1997 STS Conference Program
Association of College and Research Libraries
Science and Technology Section
The Scientific Researcher:
Hardwired for Retrieval or Wedded to Print?
Monday, June 30, 1997
8:30 -11:00 am.
Moscone Center, Room 300
747 Howard Street
Are emerging formats and avenues of information retrieval making the traditional scientific journal obsolete? What can libraries do to match the new formats and forms of access to scientists' evolving research needs? This program will feature a discussion of emerging formats and user behavior. Suggestions will be given on how libraries can better serve scientists' research needs by matching material formats and library services to scientists' information seeking behavior.
Speakers and Presentations:
- Susan Starr, Library Planning and Action Initiative Coordinator, University of California Office of the President.
"For better or for worse? Electronic formats for disseminating scientific information"
Many scientists find current paper-based systems for distributing scientific information to be too slow and too expensive. Current systems also often fail to encourage the collaboration scientists need, and they may produce more information than researchers can easily digest. New electronic formats promise to ameliorate some of these problems, but they may well create others. We can judge the efficacy of both current and proposed formats for scientific communication by analyzing their potential to fill three major functions: dissemination, preservation, and quality control. Three major new formats will be discussed: electronic journals, web-based publishing schemes, and the electronic invisible college. The strengths and weaknesses of these formats will be analyzed and compared to other even newer proposals for changing the means by which scientific information is distributed.
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- Julie Hurd, Science Librarian, Science Library, University of Illinois, Chicago
"From Print to Electronic: Are we there yet? How can we know?"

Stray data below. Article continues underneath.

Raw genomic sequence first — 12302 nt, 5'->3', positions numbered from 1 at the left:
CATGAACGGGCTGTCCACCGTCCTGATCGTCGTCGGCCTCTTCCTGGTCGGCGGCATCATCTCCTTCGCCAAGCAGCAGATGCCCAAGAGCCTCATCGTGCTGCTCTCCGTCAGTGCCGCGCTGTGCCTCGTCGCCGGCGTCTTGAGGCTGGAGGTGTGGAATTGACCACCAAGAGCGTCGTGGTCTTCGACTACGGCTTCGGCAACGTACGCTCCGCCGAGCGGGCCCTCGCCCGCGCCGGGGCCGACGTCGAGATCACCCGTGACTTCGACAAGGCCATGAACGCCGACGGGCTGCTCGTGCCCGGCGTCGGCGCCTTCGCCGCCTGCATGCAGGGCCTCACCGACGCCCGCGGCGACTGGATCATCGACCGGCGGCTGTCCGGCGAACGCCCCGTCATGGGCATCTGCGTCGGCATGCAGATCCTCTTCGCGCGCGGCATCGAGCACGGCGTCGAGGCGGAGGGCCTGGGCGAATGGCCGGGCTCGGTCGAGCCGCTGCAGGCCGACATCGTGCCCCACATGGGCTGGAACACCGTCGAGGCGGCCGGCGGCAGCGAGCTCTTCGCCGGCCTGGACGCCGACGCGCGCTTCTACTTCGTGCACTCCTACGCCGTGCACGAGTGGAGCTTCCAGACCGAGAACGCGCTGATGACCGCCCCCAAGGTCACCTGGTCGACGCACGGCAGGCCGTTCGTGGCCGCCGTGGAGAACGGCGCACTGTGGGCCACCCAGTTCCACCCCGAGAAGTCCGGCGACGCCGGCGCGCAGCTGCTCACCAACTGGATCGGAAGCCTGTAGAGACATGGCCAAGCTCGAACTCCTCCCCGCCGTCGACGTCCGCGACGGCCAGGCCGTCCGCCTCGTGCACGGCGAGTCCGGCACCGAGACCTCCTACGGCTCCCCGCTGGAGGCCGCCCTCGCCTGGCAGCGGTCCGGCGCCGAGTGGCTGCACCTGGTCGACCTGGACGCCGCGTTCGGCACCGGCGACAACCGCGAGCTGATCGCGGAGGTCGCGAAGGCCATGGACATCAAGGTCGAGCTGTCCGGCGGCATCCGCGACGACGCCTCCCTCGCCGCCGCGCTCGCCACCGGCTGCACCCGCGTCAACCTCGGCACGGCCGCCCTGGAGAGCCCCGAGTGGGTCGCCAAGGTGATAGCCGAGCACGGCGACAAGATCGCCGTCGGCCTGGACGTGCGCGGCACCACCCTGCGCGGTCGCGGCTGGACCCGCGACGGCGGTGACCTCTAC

Scientific communication is currently evolving from a print-based system reliant on the refereed scientific journal to a system that incorporates computer-mediated communication and new formats for disseminating information. The Internet, digital libraries, collaboratories, and emerging electronic journals are only some of the developments that will shape scientific communication in the future. As science librarians we are participants in the process along with scientists, publishers, database vendors, and others. This presentation will address what we know about the impact of information technology on scientific communication. How is the information seeking behavior of scientists changing? What research informs us? What else do we need to know? What methodologies offer promise of answering our questions about the transformation underway? What are the implications for library services?
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- Marilyn Von Seggern, Head, Science Reference, Owen Science and Engineering Library, Washington State University
"Seeing the Forest, the Trees, and the Species Communities"
The information-seeking habits of scientists and engineers are impacted by changes in the research environment. More research is crossing disciplinary boundaries to draw methods, techniques, and information from other communities. Communication of all kinds is undergoing rapid change due to electronic advances, and the results can be seen in the increase of collaboration and collaboratories, a decrease in interaction time, a move from print to electronic publications, and other trends. Change effected by technological innovation comes to science and engineering disciplines at varying rates and with different consequences. As information professionals adapt access and services to the changing environment, the differing characteristics of individuals and groups of researchers as well as "the bigger picture" should be taken into account.
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Ferguson, Chris D., and Charles A. Bunge, "The Shape of Services to Come: Values-Based Reference Service for the Largely Digital Library," College & Research Libraries 58 (3):252-267, 1997.
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Hallmark, Julie, "Scientists' Access and Retrieval of References Cited in Their Recent Journal Articles," College & Research Libraries 55 (3): 199-209, 1994.
Klein, Julie Thompson, "Interdisciplinary Needs: The Current Context," Library Trends 45 (2): 134-54, 1996.
Marchionini, Gary, Information Seeking in Electronic Environments, (Cambridge, UK: Cambridge University Press), 1995.
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Wilson, Lizabeth A., "Building the User-Centered Library," RQ 34 (3): 297-302, 1995
Amy Paster, Acting Head, Life Sciences Library, Penn State University
Chair, STS Planning Committee, ALA San Francisco, 1997:
Amy W. Shannon,Head, Life and Health Sciences Library
Content Last Modified June 1997